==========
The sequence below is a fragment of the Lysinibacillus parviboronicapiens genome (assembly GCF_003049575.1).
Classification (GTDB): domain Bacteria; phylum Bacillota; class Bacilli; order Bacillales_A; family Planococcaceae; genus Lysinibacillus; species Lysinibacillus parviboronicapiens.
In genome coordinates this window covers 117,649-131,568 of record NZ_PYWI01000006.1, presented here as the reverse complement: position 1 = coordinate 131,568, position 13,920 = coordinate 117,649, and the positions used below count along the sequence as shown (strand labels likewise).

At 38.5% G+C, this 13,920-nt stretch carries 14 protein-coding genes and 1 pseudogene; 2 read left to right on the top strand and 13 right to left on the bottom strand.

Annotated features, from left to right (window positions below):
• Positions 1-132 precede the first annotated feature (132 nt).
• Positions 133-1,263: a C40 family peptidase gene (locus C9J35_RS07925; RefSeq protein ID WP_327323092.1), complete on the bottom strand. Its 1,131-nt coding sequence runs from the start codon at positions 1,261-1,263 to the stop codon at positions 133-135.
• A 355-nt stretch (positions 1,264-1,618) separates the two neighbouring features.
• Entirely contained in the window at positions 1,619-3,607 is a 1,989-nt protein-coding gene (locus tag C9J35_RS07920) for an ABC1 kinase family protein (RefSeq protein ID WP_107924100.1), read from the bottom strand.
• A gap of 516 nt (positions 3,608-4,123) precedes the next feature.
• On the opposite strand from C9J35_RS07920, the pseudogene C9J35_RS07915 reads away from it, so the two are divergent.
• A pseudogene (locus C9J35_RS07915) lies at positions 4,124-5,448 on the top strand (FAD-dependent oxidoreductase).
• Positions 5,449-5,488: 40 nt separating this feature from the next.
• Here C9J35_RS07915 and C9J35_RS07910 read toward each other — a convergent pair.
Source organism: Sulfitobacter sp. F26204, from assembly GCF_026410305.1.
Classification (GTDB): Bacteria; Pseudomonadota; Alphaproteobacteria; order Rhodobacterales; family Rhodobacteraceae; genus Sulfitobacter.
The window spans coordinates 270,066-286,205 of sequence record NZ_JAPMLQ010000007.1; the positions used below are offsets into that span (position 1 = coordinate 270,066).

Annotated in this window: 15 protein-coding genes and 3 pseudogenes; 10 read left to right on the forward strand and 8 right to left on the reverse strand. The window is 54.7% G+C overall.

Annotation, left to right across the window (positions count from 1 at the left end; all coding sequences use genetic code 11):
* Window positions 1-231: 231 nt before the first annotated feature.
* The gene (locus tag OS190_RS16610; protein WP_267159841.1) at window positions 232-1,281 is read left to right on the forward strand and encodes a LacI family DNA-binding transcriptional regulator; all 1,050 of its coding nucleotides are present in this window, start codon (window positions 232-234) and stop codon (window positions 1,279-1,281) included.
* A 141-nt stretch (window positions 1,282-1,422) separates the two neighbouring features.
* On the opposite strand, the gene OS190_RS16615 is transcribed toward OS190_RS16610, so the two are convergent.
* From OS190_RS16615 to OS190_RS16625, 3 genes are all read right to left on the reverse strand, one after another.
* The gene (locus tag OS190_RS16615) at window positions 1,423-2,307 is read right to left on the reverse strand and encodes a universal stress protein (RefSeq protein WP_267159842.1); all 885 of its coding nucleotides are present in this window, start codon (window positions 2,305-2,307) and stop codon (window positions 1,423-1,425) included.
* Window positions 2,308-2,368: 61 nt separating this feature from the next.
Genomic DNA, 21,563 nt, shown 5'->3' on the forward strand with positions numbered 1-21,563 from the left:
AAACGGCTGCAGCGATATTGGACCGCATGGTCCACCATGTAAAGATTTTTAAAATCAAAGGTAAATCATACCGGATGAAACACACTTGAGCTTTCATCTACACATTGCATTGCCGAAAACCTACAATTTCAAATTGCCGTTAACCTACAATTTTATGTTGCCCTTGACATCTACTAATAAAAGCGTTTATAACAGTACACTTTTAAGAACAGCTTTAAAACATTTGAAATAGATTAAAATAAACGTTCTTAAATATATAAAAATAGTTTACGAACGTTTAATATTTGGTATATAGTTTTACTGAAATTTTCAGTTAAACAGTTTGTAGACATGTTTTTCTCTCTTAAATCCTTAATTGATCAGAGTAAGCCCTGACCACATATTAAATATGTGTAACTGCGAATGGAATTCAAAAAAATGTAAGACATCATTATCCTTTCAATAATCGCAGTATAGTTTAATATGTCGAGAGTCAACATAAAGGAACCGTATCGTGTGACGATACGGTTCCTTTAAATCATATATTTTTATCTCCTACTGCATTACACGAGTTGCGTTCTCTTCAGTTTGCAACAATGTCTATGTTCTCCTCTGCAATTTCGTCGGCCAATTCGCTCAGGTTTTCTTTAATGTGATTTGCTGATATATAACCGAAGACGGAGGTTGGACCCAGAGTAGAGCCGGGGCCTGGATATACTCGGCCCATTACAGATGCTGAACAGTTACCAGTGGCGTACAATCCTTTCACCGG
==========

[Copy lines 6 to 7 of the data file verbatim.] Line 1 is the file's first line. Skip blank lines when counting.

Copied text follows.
• Positions 1-132 precede the first annotated feature (132 nt).
• Positions 133-1,263: a C40 family peptidase gene (locus C9J35_RS07925; RefSeq protein ID WP_327323092.1), complete on the bottom strand. Its 1,131-nt coding sequence runs from the start codon at positions 1,261-1,263 to the stop codon at positions 133-135.